Pittsburgh Penguins Extend Chris Kunitz: Why It's a Great Move for Pens

Alison Myers@AlisonM_110Correspondent IOctober 13, 2011

PITTSBURGH, PA - MARCH 13:  Chris Kunitz #14 of the Pittsburgh Penguins skates against the Edmonton Oilers on March 13, 2011 at CONSOL Energy Center in Pittsburgh, Pennsylvania.  (Photo by Jamie Sabau/Getty Images)
Jamie Sabau/Getty Images

On Thursday morning, the Pittsburgh Penguins announced that forward Chris Kunitz was given a two-year contract extension. The move ensures that Kunitz will remain in Pittsburgh through the 2013-14 season, and the extension will pay him $3.725 million per year. He was scheduled to become an unrestricted free agent at the end of this season.

As the Penguins’ season got underway last week, Kunitz told the Pittsburgh Tribune-Review that he is excited about the team’s forward corps of Sidney Crosby, Evgeni Malkin and Jordan Staal. While he has enjoyed individual success in Pittsburgh, the story also pointed out that Crosby’s play has improved when he’s gotten to play with Kunitz.

In the 2009 Stanley Cup Finals run, Crosby had 15 goals while playing with Kunitz, and the following season, Crosby put up 51 goals and tied with the Tampa Bay Lightning’s Steven Stamkos for the Rocket Richard Trophy.

Kunitz’s teammates see that he is valuable to a Penguins team that will be a contender for the foreseeable future. Pens forward Pascal Dupuis, who himself signed a new contract during the offseason, told Tribune-Review writer Josh Yohe:

“It’s how hard he works. You know exactly what you’re getting out of him on every shift. It’s nice to play on a line with a guy like that.”

Indeed, Kunitz has been valuable since he was traded to Pittsburgh from the Anaheim Ducks in 2009. The trade for him was made during a time when the Penguins were trying to get out of the Eastern Conference basement and make a playoff run.

In 20 games with the Penguins before the 2009 playoffs, he had 18 points and added three power-play goals. But he really took off in the Pens’ postseason run, as he tallied 14 points in 24 games. The Penguins’ third Stanley Cup also marked the second of Kunitz’s career, as he won with the Ducks in 2007. After posting just six points in the 2007 playoffs, his 2009 total became a career high in playoff production.

Although Kunitz played just 66 games last year, his 48 points were still good for second on the team behind Crosby. His seven power-play goals were also second, again behind Crosby.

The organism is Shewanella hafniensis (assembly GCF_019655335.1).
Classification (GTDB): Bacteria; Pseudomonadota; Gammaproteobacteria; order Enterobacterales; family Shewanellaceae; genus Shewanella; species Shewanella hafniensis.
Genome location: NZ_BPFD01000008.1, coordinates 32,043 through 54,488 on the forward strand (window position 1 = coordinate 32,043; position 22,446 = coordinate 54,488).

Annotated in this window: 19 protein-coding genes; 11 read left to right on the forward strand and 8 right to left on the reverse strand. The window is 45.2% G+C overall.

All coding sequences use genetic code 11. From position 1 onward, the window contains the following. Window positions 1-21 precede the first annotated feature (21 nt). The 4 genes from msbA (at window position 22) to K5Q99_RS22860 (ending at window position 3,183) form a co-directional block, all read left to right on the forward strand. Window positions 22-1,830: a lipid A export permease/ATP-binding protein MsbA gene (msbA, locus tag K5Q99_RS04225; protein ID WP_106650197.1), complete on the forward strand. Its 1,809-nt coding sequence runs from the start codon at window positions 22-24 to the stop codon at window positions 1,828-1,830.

It’s easy to see that this move will help the Penguins.

Kunitz just turned 32 years old and has missed time the last two years with injuries. However, when he is on the ice, he is an asset to the offense and the power play. His Stanley Cup experience will make him a mentor to the young players that will continue coming up through the Penguins system.

Kunitz has risen through the ranks after being undrafted out of Ferris State University and has been consistent since breaking into the NHL full time in 2005-06. He has scored at least 20 goals in every season but two, and has at least 30 points every year. Even when he missed 32 games in 2009-10, he still managed 32 points in 50 games.

The contract is also cap friendly. Even though Kunitz is valuable to the Penguins, general manager Ray Shero did not overspend and stayed true to his commitment of not giving older players long-term deals. The two-year deal allows room for other contract extensions and to sign solid free agents each offseason. Should Kunitz’s play start to decline, Shero could easily unload the contract on another team if there is a taker.

But a trade should be out of the question. Kunitz is the complete package for an offensive player. He has scoring ability, can chip in on special teams and has a strong work ethic. He enjoys helping his teammates become better, and if Dupuis is to be believed (which he really should be), Kunitz is a great locker room guy.

Now in his third full season with the Pens, Kunitz has become much more than a stop-gap acquired to help with a playoff run, and this is the perfect time to reward for him it.